When your resume seems already packed to capacity, the resume update process can be frustrating. But it doesn’t have to be. Formatting and design aside, it is a matter of reassessing priorities and editing accordingly. Unless you already had plenty of room on that 2nd page, some things will need to be changed. The information below is just a little guidance on how to go about executing the update as cleanly as possible.
Convert any “Present” roles to “Past” with End Dates
When executing a resume update, I like to do this first. Why? It is easy to forget to go back and change verbs to past tense. Go ahead and get this slightly mundane task out of the way. Don’t forget the verbs in the middle of sentences as well. Some job seekers change those at the start of sentences and forget this.
Add The New Role
Once you’re done converting the most recent role in the resume to past tense, it’s time to add the new one. Add some blank lines above the aforementioned role. This gives you room to work with when adding the new position. To ensure consistency in formatting, duplicate the most recent roll by copying and pasting above it. Afterwards, delete the content only, leaving the resume formatting infrastructure intact. Copy and paste the raw material below that, and now you have something to work with to develop the new role. The resume update is about ensuring consistency in voice and language.
Duplicate the writing structure as best as you can When writing the new position out. After a successful resume update, you should not be able to tell the new content was entered at a different time than the rest of the document. Of course, the same resume writing rules apply. Develop your prose focusing on action and impact, brevity, and grammatical accuracy. Be sure to focus more on impact than tasks and duties.
Look for Opportunities to Trim Excess from the Resume
At this point of the resume update, you will usually find that you have gone over to the next page. If the resume has gone from 2 to 3 pages, you’re next task is to figure out what you can trim or eliminate to correct this. Always start with older positions. If the oldest one is now dated, perhaps it can be removed. If not removing an entire position, maybe the job description content can come out, leaving only highlights. What about other older positions, can one or two lines of job description be removed to buy enough space?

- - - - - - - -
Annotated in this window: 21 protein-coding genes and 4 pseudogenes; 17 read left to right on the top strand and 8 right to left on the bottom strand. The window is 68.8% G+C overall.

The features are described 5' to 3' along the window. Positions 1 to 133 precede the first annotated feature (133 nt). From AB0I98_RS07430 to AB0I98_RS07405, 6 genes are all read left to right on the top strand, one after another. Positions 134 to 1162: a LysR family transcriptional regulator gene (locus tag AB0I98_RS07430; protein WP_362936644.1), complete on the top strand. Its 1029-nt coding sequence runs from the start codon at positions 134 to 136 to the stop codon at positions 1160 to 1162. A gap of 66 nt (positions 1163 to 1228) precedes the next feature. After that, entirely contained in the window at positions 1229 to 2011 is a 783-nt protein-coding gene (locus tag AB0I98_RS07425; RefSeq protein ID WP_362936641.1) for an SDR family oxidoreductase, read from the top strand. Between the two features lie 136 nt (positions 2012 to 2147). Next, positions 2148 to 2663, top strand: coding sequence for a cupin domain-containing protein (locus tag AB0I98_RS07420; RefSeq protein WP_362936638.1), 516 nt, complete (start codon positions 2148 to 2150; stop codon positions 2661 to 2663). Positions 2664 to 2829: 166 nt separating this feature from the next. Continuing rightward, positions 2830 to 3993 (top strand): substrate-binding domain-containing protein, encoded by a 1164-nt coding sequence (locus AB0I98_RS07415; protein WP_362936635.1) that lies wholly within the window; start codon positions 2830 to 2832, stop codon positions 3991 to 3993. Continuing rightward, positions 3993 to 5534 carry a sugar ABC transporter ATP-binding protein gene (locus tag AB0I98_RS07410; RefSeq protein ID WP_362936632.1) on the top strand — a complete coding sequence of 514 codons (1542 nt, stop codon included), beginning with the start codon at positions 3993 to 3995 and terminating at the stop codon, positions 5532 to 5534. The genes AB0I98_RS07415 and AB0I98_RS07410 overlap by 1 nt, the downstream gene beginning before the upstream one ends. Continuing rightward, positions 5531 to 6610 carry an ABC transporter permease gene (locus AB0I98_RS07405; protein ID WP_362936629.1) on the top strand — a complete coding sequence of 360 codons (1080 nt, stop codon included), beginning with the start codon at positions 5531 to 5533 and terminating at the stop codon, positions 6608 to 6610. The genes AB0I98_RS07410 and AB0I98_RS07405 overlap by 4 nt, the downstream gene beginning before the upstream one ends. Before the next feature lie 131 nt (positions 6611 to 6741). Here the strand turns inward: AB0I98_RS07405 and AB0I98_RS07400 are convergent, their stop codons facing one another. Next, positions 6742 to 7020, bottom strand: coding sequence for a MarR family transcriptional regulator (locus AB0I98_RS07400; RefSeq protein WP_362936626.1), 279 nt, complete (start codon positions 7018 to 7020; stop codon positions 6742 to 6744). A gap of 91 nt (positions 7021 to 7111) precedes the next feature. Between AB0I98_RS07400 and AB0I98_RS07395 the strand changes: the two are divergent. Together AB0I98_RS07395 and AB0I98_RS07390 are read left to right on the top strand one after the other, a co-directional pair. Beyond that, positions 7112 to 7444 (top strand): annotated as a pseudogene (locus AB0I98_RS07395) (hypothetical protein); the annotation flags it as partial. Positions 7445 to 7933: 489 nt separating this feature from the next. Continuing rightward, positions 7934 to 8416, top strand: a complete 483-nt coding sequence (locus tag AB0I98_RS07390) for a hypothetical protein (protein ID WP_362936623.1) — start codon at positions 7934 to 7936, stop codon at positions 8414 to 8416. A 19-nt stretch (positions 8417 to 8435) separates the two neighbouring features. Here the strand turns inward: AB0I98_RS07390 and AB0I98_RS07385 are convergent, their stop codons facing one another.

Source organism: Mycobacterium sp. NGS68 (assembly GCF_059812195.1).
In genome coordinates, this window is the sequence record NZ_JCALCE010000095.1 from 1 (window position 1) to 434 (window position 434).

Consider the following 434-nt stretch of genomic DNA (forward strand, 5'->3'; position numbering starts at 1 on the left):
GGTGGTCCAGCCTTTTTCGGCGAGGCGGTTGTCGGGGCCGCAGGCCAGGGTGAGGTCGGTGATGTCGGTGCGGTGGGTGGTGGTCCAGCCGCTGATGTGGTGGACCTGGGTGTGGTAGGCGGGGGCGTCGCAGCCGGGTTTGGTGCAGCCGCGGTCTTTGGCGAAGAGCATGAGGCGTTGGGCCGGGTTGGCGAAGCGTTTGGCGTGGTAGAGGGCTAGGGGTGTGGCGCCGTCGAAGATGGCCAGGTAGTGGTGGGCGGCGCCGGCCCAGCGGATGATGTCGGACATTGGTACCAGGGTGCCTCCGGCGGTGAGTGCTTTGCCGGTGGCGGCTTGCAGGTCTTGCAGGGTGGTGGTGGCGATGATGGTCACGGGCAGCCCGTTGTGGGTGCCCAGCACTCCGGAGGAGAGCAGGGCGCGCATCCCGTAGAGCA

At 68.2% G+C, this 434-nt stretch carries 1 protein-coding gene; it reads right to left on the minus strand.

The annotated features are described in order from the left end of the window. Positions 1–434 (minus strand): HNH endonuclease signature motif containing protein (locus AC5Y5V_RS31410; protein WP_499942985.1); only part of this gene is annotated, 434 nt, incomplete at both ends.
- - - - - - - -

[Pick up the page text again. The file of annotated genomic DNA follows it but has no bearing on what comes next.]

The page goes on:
Consider Re-targeting Your Summary
Most of us are going through a resume update because we are seeking a new position. Are you looking for something consistent with the way this resume was originally developed? Or is your career going through a slightly (or drastically) different directions? This may be a good opportunity to review and make changes to your executive summary that best fits the role you are pursuing. Planning to make the transition into management or executive leadership? This is when you revamp this section to ensure you are focusing on the right qualities and skills the job targets command. In fact, if making the leap to a new level, you may need to go through the entire document to refocus on more leadership and managerial points then you may have in the past. Perhaps previous positions did not call for this.
Proof the Updated Resume
Once you have made all edits and changes, it is imperative that you proof the resume before sending it out. Nothing irritates hiring managers more than receiving error-riddled resumes and cover letters from job seekers. It tells them that it was not worth your time to go through your resume to correct obvious errors. And if this is the case, why should they take the time to even call you in? When proofing your resume, you want to do this in two steps. First, you want to go through the document reading for content and continuity. This is where we make sure our content and context is correct. Once completed, go through with your technical hat on and look for spelling and grammar errors, as well as consistency in spacing, margins, and font size and type.
Executing the proper resume update can sometimes be a little tedious. This is because you are attempting to integrate content that you are reader will not be able to distinguish from the original. But when done correctly, you should see consistent success in achieving interviews, the same as you did with the original resume. You’ll be starting your new job in no time. Good luck!